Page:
if this still sounds weird, just think back to when you were a kid and you used to take a small flipbook and draw inside every page, then flip all the pages real fast so it looked like the drawing was animating. that's the same thing, sort of.

anyway, check it out:

the artist's description of the piece is: "A couple of pencil-outlined birds escape from a little girl´s drawing, leading us through the life she dreams of."

so how does it relate to movie trailers? because it's a great example of how to tell a coherent and moving story in very little time, using the trailer-maker's best tools: music and visuals. even without dialogue/VO/text, the story still comes across perfectly. and the lack of words lets it transcend language, making the piece universal.

Tuesday, November 2, 2010

to voiceover or not to voiceover

i think voiceover (VO) in trailers is a thing of the past.

i could be alone in this, but doesn't it get old hearing the same script for trailer after trailer? that's because VO is corny, old-fashioned, and it invariably always follows the same structure: "Amy Green was just an ordinary advertising executive. But one day, she fell into a sea of toxic waste and came out extraordinary. Now, she's about to discover..." well, you get the idea.

in my experience, VO acts like a crutch: if you need it in a trailer for the story to make sense, that probably means the trailer's structure doesn't stand on its own. and even if that's a failing of the film (as in, the plot falls apart, the concept is too complicated, the movie makes no sense)--it doesn't matter. it's the trailer-maker's job to create a story.

personally, i prefer no copy at all. no VO, no cards. nada. just let the music carry the spot, with a few choice dialogue lines. however, i do enjoy a good card run when the writing is clever and/or moving and/or works particularly well within the trailer. unfortunately, that doesn't happen often, so most of the time cards wind up being uninspired and clichéd.

the only text i like to include in trailers are reviews and festival laurels. i think those speak louder (and say more about the movie) than a trite play on words.

for example, check out the awesome trailer for the film JCVD. look at the way they use reviews in place of any copy/VO. the reviews elevate the film while still complementing the trailer's tone and structure, and they even assist the act transitions. (also, just because you're already watching it, stick around until the end of the piece--the final picture montage is incredibly well cut and one of my favorite things to watch.)

now compare the JCVD trailer to something like the trailer for the upcoming film Drive Angry. here you have the same tired VO set-up (see above for my example and look at how well this fits), followed by a super clichéd card run. (sidenote: how many times does “hell” come up in this trailer? SIX.)

it looks like they had enough footage to create a fun trailer, but instead of making it original and interesting, they went with what we’ve seen 100 times before.

the last word on VO: there is a special case when VO works well in a trailer, and that's when it's lifted from the film itself. if a movie has a narrator, and the trailer incorporates the narration into its structure, that usually results in a unique spot. that's bc the tone/feel of the movie will translate into the trailer--and the VO itself will be more specific to the film. check out the (500) Days of Summer trailer (which is awesome) for an example.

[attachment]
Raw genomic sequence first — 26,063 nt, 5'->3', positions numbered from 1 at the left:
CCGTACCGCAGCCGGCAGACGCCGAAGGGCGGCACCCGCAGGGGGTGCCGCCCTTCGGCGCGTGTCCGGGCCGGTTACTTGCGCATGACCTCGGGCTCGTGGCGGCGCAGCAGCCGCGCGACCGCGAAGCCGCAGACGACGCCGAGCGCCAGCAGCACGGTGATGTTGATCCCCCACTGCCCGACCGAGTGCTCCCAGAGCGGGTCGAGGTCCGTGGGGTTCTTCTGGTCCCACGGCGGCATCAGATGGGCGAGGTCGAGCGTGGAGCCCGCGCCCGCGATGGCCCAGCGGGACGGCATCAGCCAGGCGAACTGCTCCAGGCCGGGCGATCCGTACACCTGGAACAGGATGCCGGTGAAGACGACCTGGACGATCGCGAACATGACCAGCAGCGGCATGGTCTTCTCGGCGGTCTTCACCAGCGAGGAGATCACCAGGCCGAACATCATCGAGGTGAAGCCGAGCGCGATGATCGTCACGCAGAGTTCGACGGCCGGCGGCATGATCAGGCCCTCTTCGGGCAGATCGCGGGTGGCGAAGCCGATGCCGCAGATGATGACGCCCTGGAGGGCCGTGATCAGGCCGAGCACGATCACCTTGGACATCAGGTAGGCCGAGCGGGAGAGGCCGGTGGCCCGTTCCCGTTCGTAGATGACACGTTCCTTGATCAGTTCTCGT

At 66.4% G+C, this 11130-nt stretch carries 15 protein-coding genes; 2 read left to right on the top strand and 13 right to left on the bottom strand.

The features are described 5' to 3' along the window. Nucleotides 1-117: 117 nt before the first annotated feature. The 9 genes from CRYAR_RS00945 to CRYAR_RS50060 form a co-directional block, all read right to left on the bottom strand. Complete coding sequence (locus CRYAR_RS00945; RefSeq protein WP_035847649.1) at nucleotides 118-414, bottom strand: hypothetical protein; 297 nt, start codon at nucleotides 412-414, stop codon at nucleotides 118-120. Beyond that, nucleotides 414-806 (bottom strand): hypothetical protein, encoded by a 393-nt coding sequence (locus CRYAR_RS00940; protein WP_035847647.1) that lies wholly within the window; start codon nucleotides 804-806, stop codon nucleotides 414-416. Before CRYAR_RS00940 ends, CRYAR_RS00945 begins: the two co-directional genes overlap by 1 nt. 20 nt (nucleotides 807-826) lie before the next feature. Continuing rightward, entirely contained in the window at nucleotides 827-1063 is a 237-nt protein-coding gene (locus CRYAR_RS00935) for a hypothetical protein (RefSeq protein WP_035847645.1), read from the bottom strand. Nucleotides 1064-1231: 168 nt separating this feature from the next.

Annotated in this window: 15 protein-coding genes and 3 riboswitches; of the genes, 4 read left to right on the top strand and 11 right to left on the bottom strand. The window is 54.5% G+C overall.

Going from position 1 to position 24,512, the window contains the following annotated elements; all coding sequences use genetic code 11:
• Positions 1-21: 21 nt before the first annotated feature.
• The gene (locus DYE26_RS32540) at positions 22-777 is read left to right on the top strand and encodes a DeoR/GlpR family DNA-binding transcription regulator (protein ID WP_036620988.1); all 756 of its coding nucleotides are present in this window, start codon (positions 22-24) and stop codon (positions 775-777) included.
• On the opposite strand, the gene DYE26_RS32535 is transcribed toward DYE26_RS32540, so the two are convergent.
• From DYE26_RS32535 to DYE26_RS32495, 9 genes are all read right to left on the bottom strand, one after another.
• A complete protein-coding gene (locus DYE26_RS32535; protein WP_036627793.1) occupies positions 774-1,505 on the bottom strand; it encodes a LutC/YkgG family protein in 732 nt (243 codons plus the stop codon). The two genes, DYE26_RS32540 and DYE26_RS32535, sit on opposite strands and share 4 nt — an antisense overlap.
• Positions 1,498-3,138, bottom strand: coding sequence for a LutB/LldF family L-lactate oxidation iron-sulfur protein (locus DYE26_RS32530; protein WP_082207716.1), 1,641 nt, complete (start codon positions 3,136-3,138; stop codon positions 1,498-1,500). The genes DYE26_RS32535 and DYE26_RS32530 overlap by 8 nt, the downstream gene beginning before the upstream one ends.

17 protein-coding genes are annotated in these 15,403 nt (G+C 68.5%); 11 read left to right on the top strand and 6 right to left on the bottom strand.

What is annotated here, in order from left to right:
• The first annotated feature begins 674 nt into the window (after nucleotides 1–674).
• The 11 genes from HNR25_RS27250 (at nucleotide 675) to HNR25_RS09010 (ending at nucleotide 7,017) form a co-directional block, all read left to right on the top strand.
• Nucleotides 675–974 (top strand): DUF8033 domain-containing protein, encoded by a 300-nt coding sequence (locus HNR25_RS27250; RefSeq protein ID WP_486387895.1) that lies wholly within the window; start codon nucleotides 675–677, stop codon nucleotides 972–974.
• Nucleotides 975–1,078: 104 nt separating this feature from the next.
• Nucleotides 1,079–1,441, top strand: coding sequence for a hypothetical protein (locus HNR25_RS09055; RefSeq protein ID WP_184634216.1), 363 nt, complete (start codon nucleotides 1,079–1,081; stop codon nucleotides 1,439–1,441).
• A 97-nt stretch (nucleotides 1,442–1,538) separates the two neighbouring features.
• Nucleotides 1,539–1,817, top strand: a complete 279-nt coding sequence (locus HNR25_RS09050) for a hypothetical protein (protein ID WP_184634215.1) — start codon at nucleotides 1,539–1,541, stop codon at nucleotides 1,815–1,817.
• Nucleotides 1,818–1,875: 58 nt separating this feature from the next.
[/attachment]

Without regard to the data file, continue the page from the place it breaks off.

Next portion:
final note: please keep in mind that when i critique a trailer, it has zero bearing on the film. i’m solely commenting on marketing materials.

Saturday, October 30, 2010

trick or treat (or trailer)?

since it's Halloween, here's a fun treat.

check out the trailer for the original 1978 Halloween film (below) and compare it to the trailer for the 2007 remake (below-er).

the trailer for the original is playful. it starts through the eyes of a killer, underscored by creepy music, and just as we think we've pieced together what's happening--there's a twist. the guy behind the mask is a little boy.

what's interesting about this spot is that it's all set-up. they give us the backstory about the original murder, and the rest of the time is spent building tension-suspense-excitement, until the final seconds when the voiceover says, "Halloween. The night he came home." in other words, the whole thing is an introduction.

oh, and the studio wasn't very subtle about its branding. lest you forget what you're watching, the film's title comes up a whopping three times.

now here's the trailer for the 2007 version:

this one is less of a tease. we actually see a lot of the action, the confrontations, the murder scenes. this spot places a lot of emphasis on the fact that it's a remake, which means the studio is primarily aiming to hook fans of the original.

it's also using the remake angle as a way to distinguish itself from the plethora of horror films vying for space in the 2007 box office (30 Days of Night, Hatchet, Vacancy, Grindhouse, The Mist, Hostel 2, 28 Weeks Later, Severance, The Host, etc).

happy hauntings!

Friday, October 29, 2010

trailers and tribulations

welcome to trailer mix, a blog about movie trailers.

i've been working in motion picture marketing for about four years, and i love what i do. when i first landed the gig, a few months out of college, i'd never even given any thought to how previews got made. i just needed a job.

but after learning from some of the best editors in the industry, i realized trailers are mini works of art. taking a 2-hour film and turning it into a 2-minute piece that tells a story, creates intrigue, and evokes emotions in an audience takes talent and a special skillset.

movie trailers are like music videos: they tell a story, they're flashy, and they're all about the MUSIC. on that note, here are some of my favorite trailers from the past few years. one thing you'll notice about them: they all use the minimum amount of dialogue (some of them use NO dialogue), but the story still comes across. and more importantly: music carries the entire piece.